Lack of Tooth Decay & Genetics/Longevity/etc?

Something I’ve always been curious about and thought you all might have some insights.

So for some reason I have super teeth or something, and I’ve never gotten a cavity or any other tooth/gum problem in my 45 years of life.

I think that’s unusual because I don’t avoid sugar, and I don’t take particularly good care of my teeth. I just brush in the morning and at night, that’s it. And I’ve never flossed or used any kind of mouth washes or anything. (In fact there was one time in the Army when we were in the field for a week and I just decided to not brush the whole time to see what it would be like. Very gross, I don’t recommend doing that, lol.)

I went to a dentist a few years ago (it was the first time I had gone in 15 years I think). And the dentist remarked how good my teeth were and that I must take really good care of them.

When I told her I don’t even floss, she seemed shocked and almost offended or something. She did say that occasionally there are people like me who simply don’t need to go to the dentist very often.

My 43 yr old brother is the same story, never had a cavity and I don’t think he takes particularly good care of his teeth either.

So, does that mean there’s probably some genetic factor? (Both of our parents have had cavities, though, and my daughter has had them already.)

Also, when I read that tooth health has some kind of effect on longevity, does that mean my dental history bodes well for me? Or does it mean I’m likely to suffer because I don’t brush/floss as much as some people?

Thanks for entertaining the question, it’s always been something I’ve wondered about!


I guess I’d ask–did you grow up in an area with naturally occurring fluoride in the soil and water?
That could do it.
Or it could be something else. But that’s wonderful you have such good teeth👍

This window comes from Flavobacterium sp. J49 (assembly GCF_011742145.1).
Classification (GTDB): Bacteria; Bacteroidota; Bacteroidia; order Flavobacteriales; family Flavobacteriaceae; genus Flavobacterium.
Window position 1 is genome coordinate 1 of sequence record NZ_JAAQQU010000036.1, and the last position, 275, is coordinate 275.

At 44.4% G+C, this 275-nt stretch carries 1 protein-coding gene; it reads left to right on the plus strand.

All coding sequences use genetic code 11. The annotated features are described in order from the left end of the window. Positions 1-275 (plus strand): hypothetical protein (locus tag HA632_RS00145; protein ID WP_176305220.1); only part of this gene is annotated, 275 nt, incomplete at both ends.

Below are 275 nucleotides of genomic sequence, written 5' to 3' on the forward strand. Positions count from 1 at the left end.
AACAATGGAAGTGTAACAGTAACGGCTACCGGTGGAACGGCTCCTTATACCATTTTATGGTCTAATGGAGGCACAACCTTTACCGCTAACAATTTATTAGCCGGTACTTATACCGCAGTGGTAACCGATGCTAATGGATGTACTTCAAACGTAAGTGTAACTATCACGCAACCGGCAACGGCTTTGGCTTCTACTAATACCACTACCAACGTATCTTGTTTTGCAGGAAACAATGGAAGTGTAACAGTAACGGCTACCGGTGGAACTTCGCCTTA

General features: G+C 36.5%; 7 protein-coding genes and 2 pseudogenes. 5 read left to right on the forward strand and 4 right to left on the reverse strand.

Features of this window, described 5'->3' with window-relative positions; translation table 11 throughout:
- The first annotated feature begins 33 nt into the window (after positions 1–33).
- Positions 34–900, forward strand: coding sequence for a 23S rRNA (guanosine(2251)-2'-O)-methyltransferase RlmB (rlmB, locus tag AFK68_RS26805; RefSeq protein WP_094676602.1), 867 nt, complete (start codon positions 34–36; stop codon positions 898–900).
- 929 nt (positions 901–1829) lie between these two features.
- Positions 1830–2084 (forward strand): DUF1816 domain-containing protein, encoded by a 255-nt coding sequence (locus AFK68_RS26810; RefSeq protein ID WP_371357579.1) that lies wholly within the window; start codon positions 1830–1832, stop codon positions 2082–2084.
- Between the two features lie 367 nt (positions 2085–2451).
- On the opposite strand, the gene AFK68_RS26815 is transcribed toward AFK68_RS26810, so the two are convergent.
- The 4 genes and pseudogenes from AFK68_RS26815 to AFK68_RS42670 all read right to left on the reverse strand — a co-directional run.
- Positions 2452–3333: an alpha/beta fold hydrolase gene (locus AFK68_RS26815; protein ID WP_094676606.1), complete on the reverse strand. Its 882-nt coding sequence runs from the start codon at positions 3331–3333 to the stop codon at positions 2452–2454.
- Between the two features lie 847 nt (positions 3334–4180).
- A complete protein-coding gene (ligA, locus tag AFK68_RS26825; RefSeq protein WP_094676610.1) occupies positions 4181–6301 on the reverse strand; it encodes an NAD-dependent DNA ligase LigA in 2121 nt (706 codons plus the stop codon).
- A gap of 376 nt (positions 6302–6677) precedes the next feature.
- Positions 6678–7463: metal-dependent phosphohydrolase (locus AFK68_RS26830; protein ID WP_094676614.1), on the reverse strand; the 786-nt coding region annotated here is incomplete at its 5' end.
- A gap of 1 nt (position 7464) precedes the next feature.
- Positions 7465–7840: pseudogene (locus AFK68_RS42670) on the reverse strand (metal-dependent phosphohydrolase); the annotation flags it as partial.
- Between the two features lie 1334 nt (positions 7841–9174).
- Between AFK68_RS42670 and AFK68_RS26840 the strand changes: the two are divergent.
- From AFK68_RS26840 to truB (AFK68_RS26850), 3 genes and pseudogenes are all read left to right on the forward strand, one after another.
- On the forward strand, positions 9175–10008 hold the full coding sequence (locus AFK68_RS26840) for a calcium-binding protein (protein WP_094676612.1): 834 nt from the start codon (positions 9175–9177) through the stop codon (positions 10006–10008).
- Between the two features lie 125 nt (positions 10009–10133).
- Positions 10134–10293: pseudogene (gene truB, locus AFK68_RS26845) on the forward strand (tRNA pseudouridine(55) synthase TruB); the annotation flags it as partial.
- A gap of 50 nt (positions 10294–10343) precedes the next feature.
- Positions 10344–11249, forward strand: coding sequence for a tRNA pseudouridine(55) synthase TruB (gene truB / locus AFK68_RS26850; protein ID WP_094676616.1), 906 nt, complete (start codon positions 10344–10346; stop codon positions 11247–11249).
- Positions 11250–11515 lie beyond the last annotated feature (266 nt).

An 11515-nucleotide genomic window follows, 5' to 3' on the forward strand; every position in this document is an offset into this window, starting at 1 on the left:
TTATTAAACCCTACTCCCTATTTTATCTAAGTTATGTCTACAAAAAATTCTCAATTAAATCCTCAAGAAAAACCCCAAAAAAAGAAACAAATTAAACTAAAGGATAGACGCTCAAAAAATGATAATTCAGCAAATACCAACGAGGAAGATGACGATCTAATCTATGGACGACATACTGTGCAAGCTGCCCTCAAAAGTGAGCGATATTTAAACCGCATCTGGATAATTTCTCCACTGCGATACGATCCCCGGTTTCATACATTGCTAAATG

…thought you all might have some insights.

Yes Phil, my adult children, mom… and grandmother all have perfect teeth.

I asked the dentist if we had genetically more enamel or something.

My DDS said, you have amazing teeth… at 65 years… they are more like someone in their 20’s.

He went on to say you and your children have antibacterial spit (dog spit - lol). It prevents decay. My wife is another story 4 root canals a mouth full of silver… so many fillings… crowns…from cavities. I always just have a cleaning… my wife always needs work of some type.

Enjoy your dog spit… not too common. Took this tonight after my workout. Love those pearly whites.

In undergrad microbiology lab (30+ years ago) we did an experiment where we swabbed our teeth and let it incubate in a Petri dish to determine if we had a particular bacteria that contributes to caries. I wish I could remember which bacteria it was but apparently not everyone has it because I was one who didn’t. I suppose one could eventually get colonized with that bacteria though. I’m sure that’s just one piece of it but I’d suspect good general health must contribute as well.